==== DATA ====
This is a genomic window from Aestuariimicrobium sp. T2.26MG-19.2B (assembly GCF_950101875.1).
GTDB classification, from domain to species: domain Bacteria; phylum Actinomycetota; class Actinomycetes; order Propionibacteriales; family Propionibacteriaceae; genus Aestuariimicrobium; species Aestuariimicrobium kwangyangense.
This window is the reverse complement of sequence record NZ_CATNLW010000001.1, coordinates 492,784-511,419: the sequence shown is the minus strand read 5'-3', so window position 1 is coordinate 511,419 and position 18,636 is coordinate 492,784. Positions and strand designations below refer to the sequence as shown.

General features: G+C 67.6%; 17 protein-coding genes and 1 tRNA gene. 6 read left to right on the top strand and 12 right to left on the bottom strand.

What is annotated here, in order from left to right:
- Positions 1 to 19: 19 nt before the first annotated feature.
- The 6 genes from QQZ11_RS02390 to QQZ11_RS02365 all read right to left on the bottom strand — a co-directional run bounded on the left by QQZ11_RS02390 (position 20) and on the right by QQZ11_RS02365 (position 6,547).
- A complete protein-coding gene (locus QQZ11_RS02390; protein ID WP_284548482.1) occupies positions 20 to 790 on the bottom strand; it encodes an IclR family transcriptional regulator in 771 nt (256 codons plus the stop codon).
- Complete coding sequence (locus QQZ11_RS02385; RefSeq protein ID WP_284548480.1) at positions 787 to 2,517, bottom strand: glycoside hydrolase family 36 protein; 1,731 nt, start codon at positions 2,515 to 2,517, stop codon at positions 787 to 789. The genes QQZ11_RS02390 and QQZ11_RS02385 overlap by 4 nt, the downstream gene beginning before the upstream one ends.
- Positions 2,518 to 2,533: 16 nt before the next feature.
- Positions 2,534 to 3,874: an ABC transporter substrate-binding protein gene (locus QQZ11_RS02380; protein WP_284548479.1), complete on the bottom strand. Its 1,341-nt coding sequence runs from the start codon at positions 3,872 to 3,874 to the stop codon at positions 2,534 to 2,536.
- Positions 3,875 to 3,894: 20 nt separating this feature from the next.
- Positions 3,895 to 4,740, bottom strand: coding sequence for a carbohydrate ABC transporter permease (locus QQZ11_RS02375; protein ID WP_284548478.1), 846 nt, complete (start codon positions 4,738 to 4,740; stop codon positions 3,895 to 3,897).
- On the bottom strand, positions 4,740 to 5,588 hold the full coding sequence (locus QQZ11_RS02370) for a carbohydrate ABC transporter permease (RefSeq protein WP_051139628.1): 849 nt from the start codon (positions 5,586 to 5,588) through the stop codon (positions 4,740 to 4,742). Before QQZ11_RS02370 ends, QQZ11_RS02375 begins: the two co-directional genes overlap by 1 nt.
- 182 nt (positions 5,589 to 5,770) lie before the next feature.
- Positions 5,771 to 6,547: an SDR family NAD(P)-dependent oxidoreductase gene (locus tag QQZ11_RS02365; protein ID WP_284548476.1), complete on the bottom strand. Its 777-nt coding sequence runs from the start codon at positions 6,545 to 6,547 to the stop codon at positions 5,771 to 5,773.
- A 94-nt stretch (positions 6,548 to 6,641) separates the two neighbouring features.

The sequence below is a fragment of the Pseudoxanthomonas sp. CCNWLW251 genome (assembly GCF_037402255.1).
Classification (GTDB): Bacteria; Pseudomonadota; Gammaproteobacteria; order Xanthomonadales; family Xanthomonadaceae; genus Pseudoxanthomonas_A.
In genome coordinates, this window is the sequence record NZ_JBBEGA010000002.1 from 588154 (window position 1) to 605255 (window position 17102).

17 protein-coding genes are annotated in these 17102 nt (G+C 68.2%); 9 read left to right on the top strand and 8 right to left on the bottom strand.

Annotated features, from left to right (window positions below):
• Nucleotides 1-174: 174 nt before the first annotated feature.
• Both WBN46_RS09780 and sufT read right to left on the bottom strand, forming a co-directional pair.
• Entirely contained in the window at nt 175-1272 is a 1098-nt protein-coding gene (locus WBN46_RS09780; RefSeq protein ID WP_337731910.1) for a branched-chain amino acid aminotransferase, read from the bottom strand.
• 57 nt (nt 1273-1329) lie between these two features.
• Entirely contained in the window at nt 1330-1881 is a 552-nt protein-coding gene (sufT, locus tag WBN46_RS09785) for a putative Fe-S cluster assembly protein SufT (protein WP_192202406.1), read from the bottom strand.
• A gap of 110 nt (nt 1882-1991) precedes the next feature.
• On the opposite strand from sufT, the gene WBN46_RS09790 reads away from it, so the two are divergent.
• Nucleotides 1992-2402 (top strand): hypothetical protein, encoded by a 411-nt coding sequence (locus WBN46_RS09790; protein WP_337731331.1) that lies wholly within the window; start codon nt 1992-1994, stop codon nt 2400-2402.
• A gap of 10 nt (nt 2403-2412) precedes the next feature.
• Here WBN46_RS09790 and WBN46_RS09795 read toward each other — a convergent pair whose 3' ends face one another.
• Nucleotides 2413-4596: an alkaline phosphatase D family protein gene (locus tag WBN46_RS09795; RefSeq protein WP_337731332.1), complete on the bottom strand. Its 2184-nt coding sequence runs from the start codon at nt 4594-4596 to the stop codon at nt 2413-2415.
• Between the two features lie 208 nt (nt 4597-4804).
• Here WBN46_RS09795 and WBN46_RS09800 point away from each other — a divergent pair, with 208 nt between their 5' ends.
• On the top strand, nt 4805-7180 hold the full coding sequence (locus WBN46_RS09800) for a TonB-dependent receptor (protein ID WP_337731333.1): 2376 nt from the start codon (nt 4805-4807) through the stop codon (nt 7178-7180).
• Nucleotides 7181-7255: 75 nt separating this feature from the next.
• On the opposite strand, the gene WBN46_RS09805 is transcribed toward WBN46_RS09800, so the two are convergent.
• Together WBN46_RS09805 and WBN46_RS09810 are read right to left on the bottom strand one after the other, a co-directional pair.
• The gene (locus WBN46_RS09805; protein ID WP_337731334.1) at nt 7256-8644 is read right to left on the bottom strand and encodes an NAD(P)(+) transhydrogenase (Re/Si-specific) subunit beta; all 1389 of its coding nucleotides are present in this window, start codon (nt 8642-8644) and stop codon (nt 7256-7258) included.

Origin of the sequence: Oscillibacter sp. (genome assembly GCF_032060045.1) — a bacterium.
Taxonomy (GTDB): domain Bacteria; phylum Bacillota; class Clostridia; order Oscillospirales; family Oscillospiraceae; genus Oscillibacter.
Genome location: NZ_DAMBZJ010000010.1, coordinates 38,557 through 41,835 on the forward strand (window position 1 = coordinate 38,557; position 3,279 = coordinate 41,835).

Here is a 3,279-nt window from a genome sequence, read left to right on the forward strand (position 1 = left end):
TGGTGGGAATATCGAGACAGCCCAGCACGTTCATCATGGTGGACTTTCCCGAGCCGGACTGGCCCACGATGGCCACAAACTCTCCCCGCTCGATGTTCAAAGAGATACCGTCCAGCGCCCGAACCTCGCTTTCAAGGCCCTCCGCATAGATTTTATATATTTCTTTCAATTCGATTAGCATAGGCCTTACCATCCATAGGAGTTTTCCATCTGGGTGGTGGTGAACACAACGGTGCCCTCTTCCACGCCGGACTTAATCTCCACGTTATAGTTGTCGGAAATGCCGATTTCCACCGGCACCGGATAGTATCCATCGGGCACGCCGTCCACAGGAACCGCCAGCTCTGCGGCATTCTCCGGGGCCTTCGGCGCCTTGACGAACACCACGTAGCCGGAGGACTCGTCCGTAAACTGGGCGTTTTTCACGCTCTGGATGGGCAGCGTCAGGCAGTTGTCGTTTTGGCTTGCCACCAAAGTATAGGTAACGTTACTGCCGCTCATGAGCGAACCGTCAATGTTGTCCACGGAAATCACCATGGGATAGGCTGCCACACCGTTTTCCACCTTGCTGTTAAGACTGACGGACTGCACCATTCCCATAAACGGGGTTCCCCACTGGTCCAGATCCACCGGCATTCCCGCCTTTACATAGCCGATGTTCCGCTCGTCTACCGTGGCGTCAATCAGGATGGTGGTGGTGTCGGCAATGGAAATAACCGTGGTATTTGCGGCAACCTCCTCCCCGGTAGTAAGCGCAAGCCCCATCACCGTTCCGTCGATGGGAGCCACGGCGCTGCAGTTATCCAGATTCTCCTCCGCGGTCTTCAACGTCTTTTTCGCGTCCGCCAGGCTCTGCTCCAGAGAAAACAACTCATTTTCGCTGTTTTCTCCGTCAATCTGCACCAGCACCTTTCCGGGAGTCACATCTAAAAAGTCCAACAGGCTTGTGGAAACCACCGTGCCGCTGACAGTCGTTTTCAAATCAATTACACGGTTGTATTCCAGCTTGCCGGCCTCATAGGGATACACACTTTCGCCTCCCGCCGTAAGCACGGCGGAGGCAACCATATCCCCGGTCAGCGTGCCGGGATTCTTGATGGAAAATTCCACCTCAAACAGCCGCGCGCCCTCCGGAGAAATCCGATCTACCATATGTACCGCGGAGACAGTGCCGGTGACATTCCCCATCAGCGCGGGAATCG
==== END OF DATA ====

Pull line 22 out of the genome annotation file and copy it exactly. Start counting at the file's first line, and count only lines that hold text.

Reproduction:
Annotated features, from left to right (window positions below):